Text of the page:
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Slowing Down as a Form of Self Care- Three Ways to Incorporate it into Your Life

Updated: Nov 9, 2022

This past weekend I had the privilege of going on a retreat away with a group of guys I am close to and who mean quite a bit to me. The days prior to going I began dreading the trip, to be honest, and not because of any reason related to the trip, what we were doing, where we were going, or whom I was going with: instead, it was primarily related to the fact that I had so much that I could be doing instead of going on the trip. I was very far behind on work that was trying to get caught up on, emails to send, articles to post, etc. The idea of taking time to go away just simply didn’t fit into my schedule at that time. It did not take me long to realize that this is exactly what I needed though. The intention of the retreat was simply to spend time together, grow closer to one another, have a good time, rest, and relax. This is actually exactly what I needed. The truth is that sometimes the times when we are trying to talk ourselves out of something like this are the times when we may need it the most. I was able to leave the weekend refreshed as I spent lots of time with good conversation, and relaxing in nature. Just as I expected, I was able to feel much better mentally and physically and had more energy for the upcoming week.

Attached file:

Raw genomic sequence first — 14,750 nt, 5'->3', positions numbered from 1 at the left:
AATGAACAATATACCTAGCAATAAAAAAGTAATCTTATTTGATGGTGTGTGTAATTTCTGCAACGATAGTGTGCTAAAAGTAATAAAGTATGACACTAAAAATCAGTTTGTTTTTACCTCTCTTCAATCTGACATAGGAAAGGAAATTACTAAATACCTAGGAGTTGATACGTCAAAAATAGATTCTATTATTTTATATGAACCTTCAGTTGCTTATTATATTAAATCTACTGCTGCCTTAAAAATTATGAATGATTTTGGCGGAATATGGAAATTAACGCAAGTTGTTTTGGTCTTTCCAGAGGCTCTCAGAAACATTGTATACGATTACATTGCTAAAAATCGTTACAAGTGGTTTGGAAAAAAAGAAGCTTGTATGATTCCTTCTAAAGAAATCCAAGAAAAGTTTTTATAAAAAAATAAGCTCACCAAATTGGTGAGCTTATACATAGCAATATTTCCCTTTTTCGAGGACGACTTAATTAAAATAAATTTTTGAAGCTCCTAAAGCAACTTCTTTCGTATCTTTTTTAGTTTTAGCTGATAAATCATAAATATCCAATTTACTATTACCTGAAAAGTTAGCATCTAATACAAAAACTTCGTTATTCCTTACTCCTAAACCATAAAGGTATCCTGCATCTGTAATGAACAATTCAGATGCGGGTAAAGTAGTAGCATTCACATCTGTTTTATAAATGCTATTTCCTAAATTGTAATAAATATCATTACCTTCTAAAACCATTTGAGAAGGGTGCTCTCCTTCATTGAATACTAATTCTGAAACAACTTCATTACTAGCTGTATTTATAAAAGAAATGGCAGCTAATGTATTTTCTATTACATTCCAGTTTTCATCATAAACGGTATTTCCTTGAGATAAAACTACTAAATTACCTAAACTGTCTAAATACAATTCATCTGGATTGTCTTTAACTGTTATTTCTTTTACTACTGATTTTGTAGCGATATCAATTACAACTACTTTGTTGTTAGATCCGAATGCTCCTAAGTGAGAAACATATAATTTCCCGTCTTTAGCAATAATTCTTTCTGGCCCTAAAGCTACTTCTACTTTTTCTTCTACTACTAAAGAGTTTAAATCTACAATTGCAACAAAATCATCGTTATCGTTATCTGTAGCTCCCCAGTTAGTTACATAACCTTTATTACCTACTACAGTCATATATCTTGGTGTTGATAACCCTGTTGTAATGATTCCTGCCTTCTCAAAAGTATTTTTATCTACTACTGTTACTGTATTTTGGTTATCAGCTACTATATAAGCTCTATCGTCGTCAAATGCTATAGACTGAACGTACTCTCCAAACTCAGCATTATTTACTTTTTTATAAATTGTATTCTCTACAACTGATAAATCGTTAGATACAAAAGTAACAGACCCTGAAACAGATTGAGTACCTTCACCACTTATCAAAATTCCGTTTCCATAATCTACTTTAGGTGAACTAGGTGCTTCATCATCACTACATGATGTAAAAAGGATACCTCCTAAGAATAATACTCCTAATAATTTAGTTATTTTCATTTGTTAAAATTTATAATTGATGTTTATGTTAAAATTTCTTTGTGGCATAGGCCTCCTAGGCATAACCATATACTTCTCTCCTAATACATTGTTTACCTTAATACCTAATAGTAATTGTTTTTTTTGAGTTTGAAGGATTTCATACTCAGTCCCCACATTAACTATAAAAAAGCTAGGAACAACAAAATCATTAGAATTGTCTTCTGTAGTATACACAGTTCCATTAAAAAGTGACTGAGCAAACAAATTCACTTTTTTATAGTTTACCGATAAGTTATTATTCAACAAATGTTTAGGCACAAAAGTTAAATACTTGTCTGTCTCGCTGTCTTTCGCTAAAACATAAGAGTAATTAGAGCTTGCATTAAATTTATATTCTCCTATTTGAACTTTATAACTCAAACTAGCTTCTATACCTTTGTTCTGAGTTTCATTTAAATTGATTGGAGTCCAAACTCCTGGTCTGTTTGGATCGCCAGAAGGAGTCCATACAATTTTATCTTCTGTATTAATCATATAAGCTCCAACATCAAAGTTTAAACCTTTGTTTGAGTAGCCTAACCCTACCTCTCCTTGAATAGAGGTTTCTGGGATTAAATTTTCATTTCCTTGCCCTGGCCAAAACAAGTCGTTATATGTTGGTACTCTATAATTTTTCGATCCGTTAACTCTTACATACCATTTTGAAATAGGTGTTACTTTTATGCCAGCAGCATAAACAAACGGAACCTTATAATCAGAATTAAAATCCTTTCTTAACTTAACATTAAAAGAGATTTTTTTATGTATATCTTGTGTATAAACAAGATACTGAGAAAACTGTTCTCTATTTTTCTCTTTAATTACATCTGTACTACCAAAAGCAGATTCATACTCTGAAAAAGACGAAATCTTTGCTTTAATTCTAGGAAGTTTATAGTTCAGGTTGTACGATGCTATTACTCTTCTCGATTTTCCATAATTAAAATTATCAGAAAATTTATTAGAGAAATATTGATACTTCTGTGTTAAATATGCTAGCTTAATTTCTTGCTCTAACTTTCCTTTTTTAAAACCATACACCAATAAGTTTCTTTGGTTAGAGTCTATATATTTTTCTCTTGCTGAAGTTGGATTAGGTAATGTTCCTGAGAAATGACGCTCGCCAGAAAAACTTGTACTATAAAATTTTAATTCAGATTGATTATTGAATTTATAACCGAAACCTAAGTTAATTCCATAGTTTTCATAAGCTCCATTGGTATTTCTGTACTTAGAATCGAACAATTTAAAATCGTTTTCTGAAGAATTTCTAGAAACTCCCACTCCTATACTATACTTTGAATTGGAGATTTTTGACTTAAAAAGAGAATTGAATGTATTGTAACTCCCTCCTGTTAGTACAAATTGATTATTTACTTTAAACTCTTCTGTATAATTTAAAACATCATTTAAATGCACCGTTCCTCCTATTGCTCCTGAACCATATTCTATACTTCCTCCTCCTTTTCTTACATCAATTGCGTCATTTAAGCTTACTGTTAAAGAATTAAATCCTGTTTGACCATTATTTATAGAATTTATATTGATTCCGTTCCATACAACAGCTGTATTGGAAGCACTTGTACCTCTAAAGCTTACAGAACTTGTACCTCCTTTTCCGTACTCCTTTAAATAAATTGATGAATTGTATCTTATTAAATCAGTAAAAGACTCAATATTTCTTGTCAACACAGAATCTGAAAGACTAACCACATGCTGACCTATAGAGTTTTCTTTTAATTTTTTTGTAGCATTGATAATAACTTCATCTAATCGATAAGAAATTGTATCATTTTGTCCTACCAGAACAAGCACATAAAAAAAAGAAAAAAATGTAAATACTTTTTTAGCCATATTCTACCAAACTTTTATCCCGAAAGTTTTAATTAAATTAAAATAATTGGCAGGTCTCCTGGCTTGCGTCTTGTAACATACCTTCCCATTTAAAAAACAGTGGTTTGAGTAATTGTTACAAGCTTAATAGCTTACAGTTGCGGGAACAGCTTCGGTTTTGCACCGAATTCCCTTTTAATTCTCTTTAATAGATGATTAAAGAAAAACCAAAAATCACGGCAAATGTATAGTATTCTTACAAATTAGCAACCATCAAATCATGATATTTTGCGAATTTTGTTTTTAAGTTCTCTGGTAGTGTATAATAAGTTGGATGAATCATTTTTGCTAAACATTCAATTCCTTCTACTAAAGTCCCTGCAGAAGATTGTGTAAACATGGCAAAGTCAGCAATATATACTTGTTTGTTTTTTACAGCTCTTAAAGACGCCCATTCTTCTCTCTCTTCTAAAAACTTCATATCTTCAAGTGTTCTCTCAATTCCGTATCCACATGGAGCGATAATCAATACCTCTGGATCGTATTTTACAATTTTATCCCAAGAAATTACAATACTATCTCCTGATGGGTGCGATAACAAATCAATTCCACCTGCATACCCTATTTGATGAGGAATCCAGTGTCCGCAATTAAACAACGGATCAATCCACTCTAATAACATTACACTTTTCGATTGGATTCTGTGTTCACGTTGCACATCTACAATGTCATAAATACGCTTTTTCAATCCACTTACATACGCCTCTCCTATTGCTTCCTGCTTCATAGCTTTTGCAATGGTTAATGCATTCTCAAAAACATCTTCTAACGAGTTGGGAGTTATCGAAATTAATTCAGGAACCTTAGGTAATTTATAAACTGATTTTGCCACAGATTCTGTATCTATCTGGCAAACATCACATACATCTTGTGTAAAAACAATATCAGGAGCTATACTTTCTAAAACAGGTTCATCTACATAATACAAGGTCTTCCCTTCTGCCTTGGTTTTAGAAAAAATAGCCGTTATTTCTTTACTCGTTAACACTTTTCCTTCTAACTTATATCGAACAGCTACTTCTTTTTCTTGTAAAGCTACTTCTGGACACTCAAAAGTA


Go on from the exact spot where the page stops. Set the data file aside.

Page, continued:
The importance of self-care has been documented countless times in order to help combat burnout and give us the energy to do the work we need to get done (1,2,3,4,5). Stress has been shown to be linked to both physical and mental health. With that being said taking care of our physical health has shown to have big effects on our mental health and fighting burnout or stress. Activities such as tia chi, yoga, other forms of exercise as well as taking time to get away can all be great ways to benefit your mental health.

In The busy world, we live in we often do not take time to slow down, and unfortunately not doing so can impact our ability to be productive in other areas, lead to higher rates of anxiety and depression, and even impact our physical health such as our immune system (6,7,8). If we don’t take time to slow down our body will usually force us to in other ways such as getting sick and it’s usually not at a convenient time.

With this in mind, I believe taking time to slow down should be just as important in our goals of productivity. Often time our culture tells us more is better, and there is nothing wrong with setting big goals or striving to accomplish certain tasks. However, more and more research is suggesting that taking time for yourself is beneficial and actually can help you be more productive when you do take the time to try and get work done.